Remember back when you knew you were in the so-called developed world because the economy was doing better than the so-called developing world? Well times are changing. Today the International Monetary Fund announced that, for the first time since World War II, the world’s developed economies would be shrinking by 0.3 percent in 2009 and America will decline by 0.7 per cent. American unemployment is at a 25-year high. When the globe emerges from this economic shakedown, membership in the “developed” club may have changed dramatically. [via Foreign Policy]

A few more cheery predictions:

Japan’s estimate [of growth, by the International Monetary Fund] was trimmed to 0.5% growth this year and a 0.2% contraction next, compared with the previous estimate for growth of 0.7% in 2008 and 0.5% in 2009.

Forecasts for emerging and developing economies were adjusted even more sharply, with the 2008 growth estimate falling to 6.6% from 6.9% and the 2009 forecast dropping to 5.1% from 6.1%.

“Among the most affected are commodity exporters, given that commodity price projections have been marked down sharply, and countries with acute external financing and liquidity problems,” the report said, while noting that China and other countries in East Asia are generally in better financial and economic shape.

China’s 2008 forecast was left unchanged at growth of 9.7%, while the 2009 estimate was cut to 8.5% from 9.3%. [Wall Street Journal blog, Nov. 6, 2008]

Like Candide, go and tend your garden (but share the produce)

The popular press is seizing upon greed and stupidity as causes of the ongoing economic ripoff, and that’s true as far as it goes, but there’s a larger context. Here’s part of a European take on it:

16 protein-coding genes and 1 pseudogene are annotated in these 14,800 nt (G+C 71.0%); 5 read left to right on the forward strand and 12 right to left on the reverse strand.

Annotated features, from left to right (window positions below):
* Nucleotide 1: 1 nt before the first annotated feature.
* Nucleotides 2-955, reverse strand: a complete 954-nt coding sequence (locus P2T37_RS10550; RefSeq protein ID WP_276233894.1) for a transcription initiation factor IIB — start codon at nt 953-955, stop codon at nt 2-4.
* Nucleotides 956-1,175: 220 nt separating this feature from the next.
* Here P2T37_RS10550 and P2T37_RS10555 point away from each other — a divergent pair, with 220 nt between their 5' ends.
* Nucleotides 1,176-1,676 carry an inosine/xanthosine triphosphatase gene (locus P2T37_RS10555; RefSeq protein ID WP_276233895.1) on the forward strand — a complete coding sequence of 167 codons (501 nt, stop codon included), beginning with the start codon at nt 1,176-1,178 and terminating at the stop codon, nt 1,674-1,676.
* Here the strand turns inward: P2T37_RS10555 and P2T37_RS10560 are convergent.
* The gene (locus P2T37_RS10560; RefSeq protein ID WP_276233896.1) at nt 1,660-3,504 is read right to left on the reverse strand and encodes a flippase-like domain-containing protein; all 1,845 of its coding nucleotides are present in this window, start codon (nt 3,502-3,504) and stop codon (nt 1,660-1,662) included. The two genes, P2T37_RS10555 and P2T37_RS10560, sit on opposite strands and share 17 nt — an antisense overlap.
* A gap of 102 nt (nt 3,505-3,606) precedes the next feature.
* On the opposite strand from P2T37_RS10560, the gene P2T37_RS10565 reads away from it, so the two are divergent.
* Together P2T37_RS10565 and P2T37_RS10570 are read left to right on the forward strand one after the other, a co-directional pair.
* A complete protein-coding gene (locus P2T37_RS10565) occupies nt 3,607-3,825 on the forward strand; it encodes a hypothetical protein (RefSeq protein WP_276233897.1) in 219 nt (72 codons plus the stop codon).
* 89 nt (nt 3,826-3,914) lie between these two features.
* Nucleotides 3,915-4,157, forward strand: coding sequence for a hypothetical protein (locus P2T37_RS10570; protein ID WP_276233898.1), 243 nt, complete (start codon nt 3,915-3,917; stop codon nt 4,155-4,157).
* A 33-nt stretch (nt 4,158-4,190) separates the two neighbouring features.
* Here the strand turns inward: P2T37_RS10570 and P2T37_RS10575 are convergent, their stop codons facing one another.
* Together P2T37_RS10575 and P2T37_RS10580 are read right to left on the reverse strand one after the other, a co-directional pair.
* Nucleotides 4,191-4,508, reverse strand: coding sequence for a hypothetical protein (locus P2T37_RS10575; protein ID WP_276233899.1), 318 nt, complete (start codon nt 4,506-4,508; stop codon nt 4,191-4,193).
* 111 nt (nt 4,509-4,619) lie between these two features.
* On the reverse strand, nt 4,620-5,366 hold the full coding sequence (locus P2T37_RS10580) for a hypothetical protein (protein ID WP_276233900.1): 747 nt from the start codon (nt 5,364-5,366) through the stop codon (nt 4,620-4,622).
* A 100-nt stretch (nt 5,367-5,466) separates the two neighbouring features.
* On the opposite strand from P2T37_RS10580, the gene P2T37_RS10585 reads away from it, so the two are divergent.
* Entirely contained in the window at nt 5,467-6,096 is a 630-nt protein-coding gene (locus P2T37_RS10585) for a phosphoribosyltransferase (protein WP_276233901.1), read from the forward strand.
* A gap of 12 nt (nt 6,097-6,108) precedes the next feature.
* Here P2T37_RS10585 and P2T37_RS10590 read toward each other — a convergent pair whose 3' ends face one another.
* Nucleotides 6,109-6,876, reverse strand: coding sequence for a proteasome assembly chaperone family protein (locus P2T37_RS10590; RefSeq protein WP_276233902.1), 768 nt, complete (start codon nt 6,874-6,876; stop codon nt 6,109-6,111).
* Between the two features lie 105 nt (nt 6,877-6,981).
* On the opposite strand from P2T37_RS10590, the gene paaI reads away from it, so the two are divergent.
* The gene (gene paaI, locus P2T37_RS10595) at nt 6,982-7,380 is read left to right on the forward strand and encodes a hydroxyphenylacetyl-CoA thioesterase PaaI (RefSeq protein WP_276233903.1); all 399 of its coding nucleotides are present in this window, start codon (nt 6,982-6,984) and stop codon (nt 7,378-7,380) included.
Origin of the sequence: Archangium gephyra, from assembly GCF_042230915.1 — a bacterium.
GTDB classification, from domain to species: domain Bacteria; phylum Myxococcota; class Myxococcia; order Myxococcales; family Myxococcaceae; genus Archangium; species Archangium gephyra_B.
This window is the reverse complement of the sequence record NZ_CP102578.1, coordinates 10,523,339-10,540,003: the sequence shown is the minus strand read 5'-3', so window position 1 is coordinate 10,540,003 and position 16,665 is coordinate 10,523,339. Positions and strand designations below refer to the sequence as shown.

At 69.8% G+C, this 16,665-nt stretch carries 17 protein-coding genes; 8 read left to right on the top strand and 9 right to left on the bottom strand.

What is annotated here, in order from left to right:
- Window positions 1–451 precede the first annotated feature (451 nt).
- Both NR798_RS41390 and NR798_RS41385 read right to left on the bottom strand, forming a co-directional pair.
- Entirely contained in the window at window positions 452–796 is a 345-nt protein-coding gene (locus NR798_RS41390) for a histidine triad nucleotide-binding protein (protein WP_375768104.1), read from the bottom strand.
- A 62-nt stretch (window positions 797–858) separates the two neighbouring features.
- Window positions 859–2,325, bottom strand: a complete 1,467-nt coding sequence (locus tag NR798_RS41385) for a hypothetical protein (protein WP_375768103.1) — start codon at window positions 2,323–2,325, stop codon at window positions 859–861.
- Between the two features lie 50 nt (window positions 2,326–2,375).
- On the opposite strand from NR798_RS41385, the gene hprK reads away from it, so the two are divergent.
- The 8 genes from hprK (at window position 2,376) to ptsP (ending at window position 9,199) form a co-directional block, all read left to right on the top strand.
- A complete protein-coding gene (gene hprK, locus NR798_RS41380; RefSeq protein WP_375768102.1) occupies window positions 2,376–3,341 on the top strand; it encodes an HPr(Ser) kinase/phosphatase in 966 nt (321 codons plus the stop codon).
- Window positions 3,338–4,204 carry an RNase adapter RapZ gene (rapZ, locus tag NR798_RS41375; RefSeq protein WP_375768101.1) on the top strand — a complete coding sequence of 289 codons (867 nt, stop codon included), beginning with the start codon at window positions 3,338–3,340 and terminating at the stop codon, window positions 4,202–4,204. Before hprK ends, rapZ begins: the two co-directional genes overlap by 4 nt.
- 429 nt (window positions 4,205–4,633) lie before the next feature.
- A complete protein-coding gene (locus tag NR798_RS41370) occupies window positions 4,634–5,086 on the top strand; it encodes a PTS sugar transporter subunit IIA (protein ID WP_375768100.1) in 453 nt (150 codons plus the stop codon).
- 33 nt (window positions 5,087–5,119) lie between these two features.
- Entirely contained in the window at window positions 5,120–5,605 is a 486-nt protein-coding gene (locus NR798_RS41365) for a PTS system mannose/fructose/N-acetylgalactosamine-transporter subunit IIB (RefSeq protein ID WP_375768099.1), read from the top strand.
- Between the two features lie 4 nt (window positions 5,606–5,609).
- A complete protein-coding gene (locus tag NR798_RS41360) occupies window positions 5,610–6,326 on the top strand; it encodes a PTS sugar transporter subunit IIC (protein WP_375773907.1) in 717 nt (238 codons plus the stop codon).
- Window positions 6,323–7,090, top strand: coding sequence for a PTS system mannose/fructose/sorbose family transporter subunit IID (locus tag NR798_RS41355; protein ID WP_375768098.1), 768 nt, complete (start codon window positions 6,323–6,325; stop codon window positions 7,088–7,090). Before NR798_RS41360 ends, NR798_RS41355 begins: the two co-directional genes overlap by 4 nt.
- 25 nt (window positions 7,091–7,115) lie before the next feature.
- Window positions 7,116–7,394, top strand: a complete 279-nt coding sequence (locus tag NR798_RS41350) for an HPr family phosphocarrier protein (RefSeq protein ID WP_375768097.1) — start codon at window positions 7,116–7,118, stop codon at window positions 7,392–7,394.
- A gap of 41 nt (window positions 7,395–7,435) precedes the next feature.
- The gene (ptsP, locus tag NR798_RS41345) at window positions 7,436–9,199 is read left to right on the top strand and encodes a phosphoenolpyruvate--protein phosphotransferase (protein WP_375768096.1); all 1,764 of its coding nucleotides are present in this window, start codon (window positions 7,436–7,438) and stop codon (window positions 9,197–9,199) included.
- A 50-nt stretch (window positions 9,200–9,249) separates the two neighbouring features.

The malady of infinite aspiration
In the first of two issues of Esprit devoted to the economic crisis, editor Olivier Mongin argues that market crashes are less the fault of ignorant or irrational traders and more the result of a broader historical trend in politics, philosophy, and aesthetics. Since the nineteenth century, value is no longer a property of each object or idea, but determined by the price it will fetch on the market.

Enter the herd mentality: traders who expect the market to move in a certain direction buy and sell accordingly, and so cause the change they have predicted. Politics and the media are plagued by the same self-destructive introspection. Without stable values, politicians and journalists try to anticipate what the public wants, and attempt to buy into a rising trend. As public discussion converges on these predicted beliefs, it propagates them through society – prophecies that self-fulfil.

One current consensus, notes André Orléan, is that the financial sector needs more regulation. Look deeper, though, and ideological differences remain. The dominant perspective sees markets as sound in principle, merely distorted by concealed risks. Regulate to increase transparency, and markets will get back on track. This view is opposed by those who note that bubbles and crashes appear in the most transparent markets. Markets are too volatile, this group holds, and would best be helped by keeping them connected to the economy of the real world. These fundamentally different approaches deserve to be publicly considered, argues Orléan, and not relegated to technical discussions between economists.

This is from the Eurozine Review, which presents summaries in English from European publications.

The analysis in the third paragraph echoes that of Nassim Nicholas Taleb in a book I’m reading, Fooled by Randomness: the hidden role of chance in the markets and in life. Taleb is a mathematically trained and philosophically inclined trader in the US markets; it seems as though his early life, as a Lebanese Christian whose family lost everything suddenly during the decades-long civil war there, helped him realize the power of chance events and the fragility of human fortunes. He emphasizes not only the role of chance but also the need to consider not just the odds of an investment, but its potential downside. Such consideration precludes participation in bubbles such as the sale of mortgages and credit debt, packaged and presented as safe investments.

Our American attitude has always been one of denying chance; we exalt the individual’s ability to prevail and the concepts of unlimited positive progress. We now find ourselves in a situation where many negative trends/possibilities are beginning to affect us–ones which we have denied, ignored, deferred action and study upon, for more decades than the Lebanese civil war lasted.